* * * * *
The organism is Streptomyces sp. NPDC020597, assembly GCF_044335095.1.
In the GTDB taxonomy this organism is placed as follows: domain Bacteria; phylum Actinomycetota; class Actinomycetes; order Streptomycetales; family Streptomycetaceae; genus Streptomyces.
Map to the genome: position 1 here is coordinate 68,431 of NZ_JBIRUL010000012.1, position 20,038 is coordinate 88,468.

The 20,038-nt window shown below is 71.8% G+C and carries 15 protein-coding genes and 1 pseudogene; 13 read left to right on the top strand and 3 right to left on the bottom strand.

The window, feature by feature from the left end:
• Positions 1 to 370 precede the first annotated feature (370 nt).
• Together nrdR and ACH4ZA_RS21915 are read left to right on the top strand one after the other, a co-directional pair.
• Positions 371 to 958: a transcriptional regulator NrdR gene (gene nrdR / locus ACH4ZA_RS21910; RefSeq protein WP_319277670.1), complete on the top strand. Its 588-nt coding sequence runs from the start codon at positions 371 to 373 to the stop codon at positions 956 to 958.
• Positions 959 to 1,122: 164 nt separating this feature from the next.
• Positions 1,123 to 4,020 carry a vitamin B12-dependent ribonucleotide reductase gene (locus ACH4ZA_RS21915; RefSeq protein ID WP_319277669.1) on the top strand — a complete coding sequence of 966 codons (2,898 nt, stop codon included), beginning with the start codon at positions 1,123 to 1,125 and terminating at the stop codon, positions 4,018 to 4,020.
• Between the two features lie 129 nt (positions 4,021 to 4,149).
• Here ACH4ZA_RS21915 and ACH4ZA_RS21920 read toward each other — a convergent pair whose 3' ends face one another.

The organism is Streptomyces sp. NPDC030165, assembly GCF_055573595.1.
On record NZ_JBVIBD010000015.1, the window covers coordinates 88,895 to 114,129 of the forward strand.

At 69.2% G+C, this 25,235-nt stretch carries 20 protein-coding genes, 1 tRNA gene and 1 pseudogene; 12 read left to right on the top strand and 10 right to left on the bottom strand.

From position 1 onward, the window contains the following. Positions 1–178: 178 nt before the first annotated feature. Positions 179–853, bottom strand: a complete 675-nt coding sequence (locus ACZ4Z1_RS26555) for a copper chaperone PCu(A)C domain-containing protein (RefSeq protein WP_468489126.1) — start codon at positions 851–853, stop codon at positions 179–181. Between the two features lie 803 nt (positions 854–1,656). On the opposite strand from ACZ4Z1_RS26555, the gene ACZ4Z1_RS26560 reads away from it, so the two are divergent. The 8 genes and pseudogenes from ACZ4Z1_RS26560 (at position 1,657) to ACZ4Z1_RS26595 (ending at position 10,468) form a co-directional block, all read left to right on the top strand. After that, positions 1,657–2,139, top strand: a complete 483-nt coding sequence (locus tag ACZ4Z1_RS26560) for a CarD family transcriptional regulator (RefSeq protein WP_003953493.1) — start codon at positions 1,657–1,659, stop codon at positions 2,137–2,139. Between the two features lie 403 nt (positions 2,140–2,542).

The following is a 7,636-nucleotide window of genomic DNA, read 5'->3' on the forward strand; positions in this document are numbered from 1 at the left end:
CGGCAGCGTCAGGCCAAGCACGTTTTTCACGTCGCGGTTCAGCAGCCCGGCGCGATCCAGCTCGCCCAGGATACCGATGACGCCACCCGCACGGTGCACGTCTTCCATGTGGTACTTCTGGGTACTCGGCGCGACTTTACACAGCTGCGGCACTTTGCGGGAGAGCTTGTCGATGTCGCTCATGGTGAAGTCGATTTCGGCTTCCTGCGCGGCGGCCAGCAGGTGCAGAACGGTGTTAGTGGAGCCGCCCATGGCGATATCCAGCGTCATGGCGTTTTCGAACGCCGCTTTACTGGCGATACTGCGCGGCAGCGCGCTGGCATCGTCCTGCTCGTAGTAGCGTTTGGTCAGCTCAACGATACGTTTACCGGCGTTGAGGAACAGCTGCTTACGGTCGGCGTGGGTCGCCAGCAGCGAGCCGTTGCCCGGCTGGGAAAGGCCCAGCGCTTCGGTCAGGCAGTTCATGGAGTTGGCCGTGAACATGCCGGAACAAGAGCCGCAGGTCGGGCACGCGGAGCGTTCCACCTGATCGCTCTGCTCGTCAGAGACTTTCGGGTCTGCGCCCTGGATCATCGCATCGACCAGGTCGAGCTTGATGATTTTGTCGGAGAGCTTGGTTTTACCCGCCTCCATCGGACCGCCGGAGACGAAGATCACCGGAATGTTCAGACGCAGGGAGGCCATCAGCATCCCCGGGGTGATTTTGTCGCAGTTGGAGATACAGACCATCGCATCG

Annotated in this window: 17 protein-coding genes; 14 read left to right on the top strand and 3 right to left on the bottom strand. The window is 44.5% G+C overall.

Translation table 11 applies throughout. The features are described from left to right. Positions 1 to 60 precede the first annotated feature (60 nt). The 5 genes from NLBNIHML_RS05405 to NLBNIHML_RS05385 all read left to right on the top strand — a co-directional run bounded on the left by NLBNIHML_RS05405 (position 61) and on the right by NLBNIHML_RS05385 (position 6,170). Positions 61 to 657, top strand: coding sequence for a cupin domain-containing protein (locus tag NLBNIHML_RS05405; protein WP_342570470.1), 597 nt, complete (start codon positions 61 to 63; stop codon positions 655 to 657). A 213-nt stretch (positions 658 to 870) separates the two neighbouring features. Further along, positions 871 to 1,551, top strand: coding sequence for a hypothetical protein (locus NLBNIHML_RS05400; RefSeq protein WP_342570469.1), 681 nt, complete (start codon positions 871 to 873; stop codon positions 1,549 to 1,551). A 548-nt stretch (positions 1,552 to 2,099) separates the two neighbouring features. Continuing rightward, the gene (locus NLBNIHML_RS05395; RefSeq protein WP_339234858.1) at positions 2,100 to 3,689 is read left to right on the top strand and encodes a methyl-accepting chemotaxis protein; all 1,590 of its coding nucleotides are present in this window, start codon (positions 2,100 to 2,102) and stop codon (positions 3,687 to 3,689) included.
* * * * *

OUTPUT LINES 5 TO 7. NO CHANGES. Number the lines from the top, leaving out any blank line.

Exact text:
The window, feature by feature from the left end:
• Positions 1 to 370 precede the first annotated feature (370 nt).
• Together nrdR and ACH4ZA_RS21915 are read left to right on the top strand one after the other, a co-directional pair.